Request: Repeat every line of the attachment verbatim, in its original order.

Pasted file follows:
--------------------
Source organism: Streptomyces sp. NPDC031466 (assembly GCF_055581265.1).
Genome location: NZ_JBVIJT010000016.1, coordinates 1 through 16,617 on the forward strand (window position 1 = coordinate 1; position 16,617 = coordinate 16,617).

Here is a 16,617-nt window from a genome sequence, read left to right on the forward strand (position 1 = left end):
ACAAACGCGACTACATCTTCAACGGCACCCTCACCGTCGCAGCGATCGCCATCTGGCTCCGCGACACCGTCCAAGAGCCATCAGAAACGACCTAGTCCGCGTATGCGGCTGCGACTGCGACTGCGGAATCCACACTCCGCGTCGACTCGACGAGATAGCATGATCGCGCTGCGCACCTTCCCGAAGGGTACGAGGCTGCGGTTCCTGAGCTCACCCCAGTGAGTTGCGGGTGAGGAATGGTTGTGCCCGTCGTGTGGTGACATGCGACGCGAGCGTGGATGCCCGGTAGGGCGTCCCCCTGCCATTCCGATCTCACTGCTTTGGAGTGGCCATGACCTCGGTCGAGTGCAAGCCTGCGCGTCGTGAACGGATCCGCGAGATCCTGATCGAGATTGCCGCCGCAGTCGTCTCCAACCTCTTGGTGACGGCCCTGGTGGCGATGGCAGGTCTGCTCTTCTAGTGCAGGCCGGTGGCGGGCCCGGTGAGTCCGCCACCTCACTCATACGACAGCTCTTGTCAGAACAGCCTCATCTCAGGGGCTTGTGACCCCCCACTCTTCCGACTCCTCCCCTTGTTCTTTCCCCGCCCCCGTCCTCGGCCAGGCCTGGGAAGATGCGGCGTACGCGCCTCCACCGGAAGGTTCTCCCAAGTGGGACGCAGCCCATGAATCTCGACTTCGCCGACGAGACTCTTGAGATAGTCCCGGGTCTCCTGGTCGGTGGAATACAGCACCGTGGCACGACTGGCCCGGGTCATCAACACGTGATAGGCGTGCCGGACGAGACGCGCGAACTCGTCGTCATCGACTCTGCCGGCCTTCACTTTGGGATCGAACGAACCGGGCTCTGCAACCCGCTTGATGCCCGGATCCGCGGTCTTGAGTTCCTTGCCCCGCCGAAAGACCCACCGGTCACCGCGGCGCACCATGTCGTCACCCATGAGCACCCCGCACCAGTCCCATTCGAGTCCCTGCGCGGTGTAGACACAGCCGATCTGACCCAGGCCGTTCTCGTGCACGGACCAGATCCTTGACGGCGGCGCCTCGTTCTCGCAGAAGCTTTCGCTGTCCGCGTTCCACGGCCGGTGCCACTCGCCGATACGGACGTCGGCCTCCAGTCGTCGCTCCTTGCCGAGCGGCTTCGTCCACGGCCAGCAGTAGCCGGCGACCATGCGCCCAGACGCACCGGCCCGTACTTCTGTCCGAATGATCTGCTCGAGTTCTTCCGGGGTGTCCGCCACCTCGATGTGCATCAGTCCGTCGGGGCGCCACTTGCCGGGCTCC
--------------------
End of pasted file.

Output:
Source organism: Streptomyces sp. NPDC031466 (assembly GCF_055581265.1).
Genome location: NZ_JBVIJT010000016.1, coordinates 1 through 16,617 on the forward strand (window position 1 = coordinate 1; position 16,617 = coordinate 16,617).

Here is a 16,617-nt window from a genome sequence, read left to right on the forward strand (position 1 = left end):
ACAAACGCGACTACATCTTCAACGGCACCCTCACCGTCGCAGCGATCGCCATCTGGCTCCGCGACACCGTCCAAGAGCCATCAGAAACGACCTAGTCCGCGTATGCGGCTGCGACTGCGACTGCGGAATCCACACTCCGCGTCGACTCGACGAGATAGCATGATCGCGCTGCGCACCTTCCCGAAGGGTACGAGGCTGCGGTTCCTGAGCTCACCCCAGTGAGTTGCGGGTGAGGAATGGTTGTGCCCGTCGTGTGGTGACATGCGACGCGAGCGTGGATGCCCGGTAGGGCGTCCCCCTGCCATTCCGATCTCACTGCTTTGGAGTGGCCATGACCTCGGTCGAGTGCAAGCCTGCGCGTCGTGAACGGATCCGCGAGATCCTGATCGAGATTGCCGCCGCAGTCGTCTCCAACCTCTTGGTGACGGCCCTGGTGGCGATGGCAGGTCTGCTCTTCTAGTGCAGGCCGGTGGCGGGCCCGGTGAGTCCGCCACCTCACTCATACGACAGCTCTTGTCAGAACAGCCTCATCTCAGGGGCTTGTGACCCCCCACTCTTCCGACTCCTCCCCTTGTTCTTTCCCCGCCCCCGTCCTCGGCCAGGCCTGGGAAGATGCGGCGTACGCGCCTCCACCGGAAGGTTCTCCCAAGTGGGACGCAGCCCATGAATCTCGACTTCGCCGACGAGACTCTTGAGATAGTCCCGGGTCTCCTGGTCGGTGGAATACAGCACCGTGGCACGACTGGCCCGGGTCATCAACACGTGATAGGCGTGCCGGACGAGACGCGCGAACTCGTCGTCATCGACTCTGCCGGCCTTCACTTTGGGATCGAACGAACCGGGCTCTGCAACCCGCTTGATGCCCGGATCCGCGGTCTTGAGTTCCTTGCCCCGCCGAAAGACCCACCGGTCACCGCGGCGCACCATGTCGTCACCCATGAGCACCCCGCACCAGTCCCATTCGAGTCCCTGCGCGGTGTAGACACAGCCGATCTGACCCAGGCCGTTCTCGTGCACGGACCAGATCCTTGACGGCGGCGCCTCGTTCTCGCAGAAGCTTTCGCTGTCCGCGTTCCACGGCCGGTGCCACTCGCCGATACGGACGTCGGCCTCCAGTCGTCGCTCCTTGCCGAGCGGCTTCGTCCACGGCCAGCAGTAGCCGGCGACCATGCGCCCAGACGCACCGGCCCGTACTTCTGTCCGAATGATCTGCTCGAGTTCTTCCGGGGTGTCCGCCACCTCGATGTGCATCAGTCCGTCGGGGCGCCACTTGCCGGGCTCC